The Border Theater was the fifth and most beautiful  movie house to be built by Valley theater pioneers, Robert N. and Dell Smith.
The theater also has the historic distinction of being the first with air conditioning throughout the building.
Designed by William J. Moore, a Dallas theater architect, the Border opened April 3, 1942
with the Roy Rogers movie "Heart of Rio Grande".

The Border Theater has a seating capacity of 500. The balcony still contains the original seats,
while those on the main floor were replaced in 1967. The auditorium added a wide-view Cinemascope screen in 1952.

Ownership of the Border Theater has changed several times in its sixty-five plus years of operation.
Current owners Joseph and Erma Ramientos of Mission would like residents to enjoy movies in the atmosphere
reminiscent of the early 1940's. Their goal is to make the Border Theater a family movie theater,
a place where parents can take their kids confident of what kind of movie they will be seeing.

For your next event, private showing or school field trip, please contact Joseph at (956) 369-3603 or Erma at (956) 605-1811.
Thank you.
See highlights from past and futre events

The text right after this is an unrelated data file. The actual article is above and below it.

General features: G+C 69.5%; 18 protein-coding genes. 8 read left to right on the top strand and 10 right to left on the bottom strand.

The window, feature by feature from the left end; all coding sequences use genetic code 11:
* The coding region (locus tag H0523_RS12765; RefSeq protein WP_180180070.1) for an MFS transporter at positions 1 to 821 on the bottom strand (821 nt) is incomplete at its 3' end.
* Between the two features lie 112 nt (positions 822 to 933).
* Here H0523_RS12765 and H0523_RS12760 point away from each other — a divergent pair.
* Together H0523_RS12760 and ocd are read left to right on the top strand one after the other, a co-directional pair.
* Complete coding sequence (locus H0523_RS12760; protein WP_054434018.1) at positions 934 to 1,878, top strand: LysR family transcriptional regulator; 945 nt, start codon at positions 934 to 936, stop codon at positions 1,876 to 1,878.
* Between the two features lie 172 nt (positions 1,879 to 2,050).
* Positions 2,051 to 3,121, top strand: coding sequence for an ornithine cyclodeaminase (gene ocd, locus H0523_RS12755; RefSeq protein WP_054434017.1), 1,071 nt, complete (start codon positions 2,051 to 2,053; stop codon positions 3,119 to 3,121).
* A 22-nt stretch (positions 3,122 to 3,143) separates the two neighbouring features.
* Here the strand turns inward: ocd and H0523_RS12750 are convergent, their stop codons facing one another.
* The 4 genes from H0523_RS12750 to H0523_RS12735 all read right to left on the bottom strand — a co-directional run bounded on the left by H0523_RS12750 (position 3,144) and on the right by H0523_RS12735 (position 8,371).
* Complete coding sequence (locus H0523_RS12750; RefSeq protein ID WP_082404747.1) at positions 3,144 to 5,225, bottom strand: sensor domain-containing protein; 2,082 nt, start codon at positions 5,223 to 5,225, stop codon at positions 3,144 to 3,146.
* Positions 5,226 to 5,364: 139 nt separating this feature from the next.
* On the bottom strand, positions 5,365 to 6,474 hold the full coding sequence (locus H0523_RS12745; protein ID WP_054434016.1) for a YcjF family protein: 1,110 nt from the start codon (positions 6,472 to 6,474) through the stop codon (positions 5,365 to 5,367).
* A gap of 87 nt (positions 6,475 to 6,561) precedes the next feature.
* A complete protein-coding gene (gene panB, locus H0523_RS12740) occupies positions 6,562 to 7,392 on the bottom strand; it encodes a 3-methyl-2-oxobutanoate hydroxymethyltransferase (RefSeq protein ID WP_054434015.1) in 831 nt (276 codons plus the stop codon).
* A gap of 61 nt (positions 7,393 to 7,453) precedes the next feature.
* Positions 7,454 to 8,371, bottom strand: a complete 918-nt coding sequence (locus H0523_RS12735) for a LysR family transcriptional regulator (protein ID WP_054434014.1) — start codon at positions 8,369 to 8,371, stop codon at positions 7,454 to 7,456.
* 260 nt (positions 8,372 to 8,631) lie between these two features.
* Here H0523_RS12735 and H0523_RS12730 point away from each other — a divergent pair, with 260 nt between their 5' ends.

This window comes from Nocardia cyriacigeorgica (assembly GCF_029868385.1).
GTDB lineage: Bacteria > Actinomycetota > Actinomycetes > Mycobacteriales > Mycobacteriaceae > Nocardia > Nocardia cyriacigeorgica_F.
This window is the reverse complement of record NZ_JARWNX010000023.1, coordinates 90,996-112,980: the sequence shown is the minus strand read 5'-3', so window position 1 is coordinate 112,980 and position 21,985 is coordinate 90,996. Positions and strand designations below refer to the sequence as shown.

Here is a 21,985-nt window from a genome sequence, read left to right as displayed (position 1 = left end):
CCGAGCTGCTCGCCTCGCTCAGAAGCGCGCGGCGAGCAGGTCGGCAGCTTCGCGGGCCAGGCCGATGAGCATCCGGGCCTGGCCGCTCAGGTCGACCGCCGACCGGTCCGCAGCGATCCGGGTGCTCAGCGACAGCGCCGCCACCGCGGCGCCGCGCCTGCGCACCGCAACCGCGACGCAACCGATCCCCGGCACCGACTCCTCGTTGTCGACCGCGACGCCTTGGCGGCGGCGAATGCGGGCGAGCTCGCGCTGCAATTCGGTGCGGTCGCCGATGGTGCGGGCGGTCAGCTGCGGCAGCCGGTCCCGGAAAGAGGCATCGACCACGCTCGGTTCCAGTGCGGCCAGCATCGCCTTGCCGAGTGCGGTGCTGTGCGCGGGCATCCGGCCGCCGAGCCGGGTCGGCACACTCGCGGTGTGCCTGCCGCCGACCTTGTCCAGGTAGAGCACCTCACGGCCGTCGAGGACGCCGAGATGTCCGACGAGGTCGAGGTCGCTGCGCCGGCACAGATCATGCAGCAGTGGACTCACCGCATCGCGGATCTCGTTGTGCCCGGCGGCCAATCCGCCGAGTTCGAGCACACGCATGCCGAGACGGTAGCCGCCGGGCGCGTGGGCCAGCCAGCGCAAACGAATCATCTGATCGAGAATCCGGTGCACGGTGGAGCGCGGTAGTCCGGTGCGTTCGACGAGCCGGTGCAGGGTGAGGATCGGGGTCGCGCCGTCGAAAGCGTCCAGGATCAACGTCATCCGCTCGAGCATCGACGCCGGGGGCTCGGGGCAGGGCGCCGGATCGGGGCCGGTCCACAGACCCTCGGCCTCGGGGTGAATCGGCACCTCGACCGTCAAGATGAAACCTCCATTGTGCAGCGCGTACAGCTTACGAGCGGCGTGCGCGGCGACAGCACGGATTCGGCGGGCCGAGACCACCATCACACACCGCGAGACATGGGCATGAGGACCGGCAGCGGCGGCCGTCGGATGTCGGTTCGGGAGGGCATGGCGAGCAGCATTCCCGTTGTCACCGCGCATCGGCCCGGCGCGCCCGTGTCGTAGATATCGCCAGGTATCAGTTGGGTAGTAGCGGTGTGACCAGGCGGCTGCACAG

One of the last left in Texas with art pueblo styling, The Border Theater is virtually the same inside and out as it was when
constructed in 1942. Located on Mission's Main Street, The Border Theater has provided three generations of residents and visitors
with the finest movies in a typical border setting for more than sixty five years.
Around the ticket booth, colorful tiles contain scenes of a time past. Illustrated are scenes of early residents and their homes.
A man hitches his burro to a post, a Mexican couple draws water from an old well and a covered wagon advances on the
crude little mission near the border.
Around the Border Theater, the remnants of old Mission remain. Below the ticket booth, colorful mosaic
portray expressive scenes of a simpler time. One such tile shows a man wearing the traditional
sombrero, carrying a serape, playing a guitar and singing to a woman seated on a low stone fence.
Other tiles in the entry way reflect similar scenes of life in early Mission. Inside the theater, two massive
wooden columns connect the floor to the high ceiling, and two staircases lead visitors to the balcony.
Thye theater lobby also houses the snack bar where patrons can treat themselves to hot dogs, freshly
popped popcorn, candy and other refreshments. Two huge murals cover the inside walls of the theater.
Painted by Dallas artist E. Risser in 1942, these murals have captured scenes in the Rio Grande Valley
and the city of Mission, Texas before modernization touched the area.
905 N Conway Avenue  /  Mission, Texas  78572  /  Phone: (956) 369-3603